I’ve wanted to get an external Thunderbolt drive for quite some time, but I’ve also wanted something portable that doesn’t require an external power source. My options were pretty limited, that is, until I found the My Passport Pro by Western Digital at Macworld 2014. This drive is one of the latest additions to Western Digital’s portable hard drive lineup and their highest performing drive.
For a little background on the My Passport Pro, the drive is available in two configurations: 2TB and 4TB. Both versions feature two internal drives that are paired in a RAID 0 configuration out of the box. It’s also worth noting that you can set the My Passport Pro up in a RAID 1 setting, meaning the capacity is cut in half, but reliability is increased as the data is mirrored on both drives. The My Passport Pro itself contains two, 5400rpm Western Digital Blue drives.
Note: For this review, I was using a 2TB My Passport Pro in a RAID 0 setup on an early-2013 MacBook Pro with Retina Display.
As far as drive speeds go, I found the drive more than adequate for backups and large file transfers. When running a 1GB Blackmagic Speed Test on the drive in a RAID 0 configuration, I clocked speeds of up to 212MB/s write and 217.9MB/s read with an overall score of 186.2MB/s write and 167MB/s read, making high-resolution video editing a breeze on the drive. By comparison, an off-brand 5400RPM, USB 2.0 drive I have brought in speeds of only 35MB/s write and 38MB/s read. Yeah, Thunderbolt is pretty damn fast.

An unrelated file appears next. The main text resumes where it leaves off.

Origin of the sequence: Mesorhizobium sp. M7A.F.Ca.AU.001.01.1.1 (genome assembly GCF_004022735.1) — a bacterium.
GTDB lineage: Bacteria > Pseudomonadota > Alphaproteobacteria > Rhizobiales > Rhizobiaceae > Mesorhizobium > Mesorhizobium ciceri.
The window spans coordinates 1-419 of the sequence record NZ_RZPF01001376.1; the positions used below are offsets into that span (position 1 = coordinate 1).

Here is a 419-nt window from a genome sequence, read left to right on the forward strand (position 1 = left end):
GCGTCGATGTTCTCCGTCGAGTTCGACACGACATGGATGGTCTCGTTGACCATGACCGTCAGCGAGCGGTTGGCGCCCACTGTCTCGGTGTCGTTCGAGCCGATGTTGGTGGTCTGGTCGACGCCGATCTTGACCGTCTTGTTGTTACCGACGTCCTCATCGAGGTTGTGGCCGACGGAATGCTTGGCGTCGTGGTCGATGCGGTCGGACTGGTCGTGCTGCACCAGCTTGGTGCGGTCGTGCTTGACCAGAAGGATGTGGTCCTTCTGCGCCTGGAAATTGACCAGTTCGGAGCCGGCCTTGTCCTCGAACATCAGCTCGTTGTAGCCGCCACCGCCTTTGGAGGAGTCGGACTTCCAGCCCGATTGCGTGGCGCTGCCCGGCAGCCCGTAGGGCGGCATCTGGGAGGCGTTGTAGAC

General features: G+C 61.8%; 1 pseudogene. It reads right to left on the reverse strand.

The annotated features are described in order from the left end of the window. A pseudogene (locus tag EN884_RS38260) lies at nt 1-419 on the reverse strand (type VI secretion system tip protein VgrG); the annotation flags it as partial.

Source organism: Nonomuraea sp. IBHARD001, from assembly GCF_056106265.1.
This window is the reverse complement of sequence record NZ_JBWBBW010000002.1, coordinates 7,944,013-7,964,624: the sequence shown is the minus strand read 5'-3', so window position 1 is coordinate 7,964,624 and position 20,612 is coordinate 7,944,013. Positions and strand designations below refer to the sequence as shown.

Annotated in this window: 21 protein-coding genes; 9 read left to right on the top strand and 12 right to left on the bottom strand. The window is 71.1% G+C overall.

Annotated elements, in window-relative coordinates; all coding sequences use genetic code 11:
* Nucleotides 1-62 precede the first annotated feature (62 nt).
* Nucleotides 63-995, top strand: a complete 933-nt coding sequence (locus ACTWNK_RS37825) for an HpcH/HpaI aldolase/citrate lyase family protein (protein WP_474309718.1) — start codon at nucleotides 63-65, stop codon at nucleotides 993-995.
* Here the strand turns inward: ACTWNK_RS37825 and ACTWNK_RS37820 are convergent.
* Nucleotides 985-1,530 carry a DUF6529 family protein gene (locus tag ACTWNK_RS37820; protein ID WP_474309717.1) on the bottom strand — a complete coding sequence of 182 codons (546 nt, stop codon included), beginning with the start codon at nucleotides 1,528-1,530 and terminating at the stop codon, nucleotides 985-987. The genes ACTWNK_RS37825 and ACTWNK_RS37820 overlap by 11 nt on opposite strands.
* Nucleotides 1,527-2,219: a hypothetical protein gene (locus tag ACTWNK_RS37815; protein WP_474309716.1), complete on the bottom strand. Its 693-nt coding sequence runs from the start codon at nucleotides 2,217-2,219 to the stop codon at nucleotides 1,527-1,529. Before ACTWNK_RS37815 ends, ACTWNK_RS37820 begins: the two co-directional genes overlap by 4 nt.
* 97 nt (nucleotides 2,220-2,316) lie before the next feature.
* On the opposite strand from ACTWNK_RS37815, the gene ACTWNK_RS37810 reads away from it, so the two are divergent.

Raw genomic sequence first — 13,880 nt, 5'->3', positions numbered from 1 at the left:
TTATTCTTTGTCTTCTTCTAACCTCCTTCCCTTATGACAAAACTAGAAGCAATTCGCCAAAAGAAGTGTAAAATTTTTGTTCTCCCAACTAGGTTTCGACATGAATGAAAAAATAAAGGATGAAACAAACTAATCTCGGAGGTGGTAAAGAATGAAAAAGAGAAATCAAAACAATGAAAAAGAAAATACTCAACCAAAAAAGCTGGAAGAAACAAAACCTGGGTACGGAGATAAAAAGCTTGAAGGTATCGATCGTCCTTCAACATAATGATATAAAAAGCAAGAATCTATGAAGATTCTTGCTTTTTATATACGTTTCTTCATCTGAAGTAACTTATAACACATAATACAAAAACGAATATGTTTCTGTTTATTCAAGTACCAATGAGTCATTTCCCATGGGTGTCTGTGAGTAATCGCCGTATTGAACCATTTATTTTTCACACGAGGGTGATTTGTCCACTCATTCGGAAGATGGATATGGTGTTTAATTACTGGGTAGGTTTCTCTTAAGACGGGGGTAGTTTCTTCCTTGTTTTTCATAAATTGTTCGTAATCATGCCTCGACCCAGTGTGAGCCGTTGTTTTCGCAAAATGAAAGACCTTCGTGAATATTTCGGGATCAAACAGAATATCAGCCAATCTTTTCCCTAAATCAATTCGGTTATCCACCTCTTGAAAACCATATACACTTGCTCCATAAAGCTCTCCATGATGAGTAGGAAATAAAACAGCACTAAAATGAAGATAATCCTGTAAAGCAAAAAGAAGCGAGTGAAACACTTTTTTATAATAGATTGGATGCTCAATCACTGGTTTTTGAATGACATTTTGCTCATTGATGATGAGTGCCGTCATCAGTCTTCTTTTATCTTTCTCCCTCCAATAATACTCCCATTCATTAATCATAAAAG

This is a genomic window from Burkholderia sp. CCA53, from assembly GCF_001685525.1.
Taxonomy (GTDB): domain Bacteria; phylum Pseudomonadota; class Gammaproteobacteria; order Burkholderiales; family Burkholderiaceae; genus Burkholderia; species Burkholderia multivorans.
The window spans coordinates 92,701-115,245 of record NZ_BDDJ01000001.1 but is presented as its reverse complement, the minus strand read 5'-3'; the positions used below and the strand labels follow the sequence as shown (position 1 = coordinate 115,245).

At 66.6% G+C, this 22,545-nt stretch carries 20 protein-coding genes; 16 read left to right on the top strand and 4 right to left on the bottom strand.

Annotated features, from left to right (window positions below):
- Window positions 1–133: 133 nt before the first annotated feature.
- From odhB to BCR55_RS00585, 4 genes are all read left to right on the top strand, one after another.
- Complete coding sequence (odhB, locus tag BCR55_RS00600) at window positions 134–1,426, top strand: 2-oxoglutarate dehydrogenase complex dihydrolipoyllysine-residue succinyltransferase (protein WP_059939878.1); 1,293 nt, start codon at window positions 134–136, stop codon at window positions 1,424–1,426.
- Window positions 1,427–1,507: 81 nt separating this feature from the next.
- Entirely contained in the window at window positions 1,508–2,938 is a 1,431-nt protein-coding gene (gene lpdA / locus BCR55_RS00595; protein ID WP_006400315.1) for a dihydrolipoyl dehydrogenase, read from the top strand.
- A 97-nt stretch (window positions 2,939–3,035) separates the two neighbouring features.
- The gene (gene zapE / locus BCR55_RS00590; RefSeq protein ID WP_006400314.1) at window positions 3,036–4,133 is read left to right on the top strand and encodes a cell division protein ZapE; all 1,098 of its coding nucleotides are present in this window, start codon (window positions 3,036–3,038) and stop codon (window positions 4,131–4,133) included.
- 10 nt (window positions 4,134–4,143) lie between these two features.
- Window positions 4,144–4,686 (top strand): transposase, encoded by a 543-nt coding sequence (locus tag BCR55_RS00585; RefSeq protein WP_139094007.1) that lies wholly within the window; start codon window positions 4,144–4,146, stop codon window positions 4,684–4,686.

Design-wise, the My Passport Pro is a beautiful external drive, but it has its flaws. On the bright side, the drive’s exterior is crafted from smooth aluminum and plastic that both looks nice and is scratch-resistant, something important when working on-the-go out of a backpack.
Another nice feature of the My Passport Pro is the fact that the Thunderbolt cable is built into the drive itself. This means that, unlike other Thunderbolt drives, you don’t have to purchase a $49 cable to use your new hard drive. Additionally, a Western Digital representative tells me that this makes the transfer speeds somewhat faster as data doesn’t have to travel through an external cable. When not in use, the cable wraps around the side of the device, making for quick and easy storage.
Now for the downsides of the design: the plastic feet are terrible, and there is no way to replace the Thunderbolt cable. On the plastic feet side of things, I had two of the four feet fall off of the bottom of the device after a month of use. This is completely unacceptable for an external hard-drive that start’s at $299.99. Additionally, if your My Passport Pro’s Thunderbolt cable ever fails, you’re completely screwed as there’s no way to replace it. No send-in program, nothing. These two things are something I’d like to see Western Digital address in the near future.
All-in-all, I can recommend the My Passport Pro to any mobile professional who needs a seriously fast portable RAID setup for video editing, backups, or photo editing. However, if you’re just looking for a drive to backup to with Time Machine, you’re probably better off using a cheaper USB 3.0 or Firewire 800 alternative. You’ll save yourself a nice chunk of change.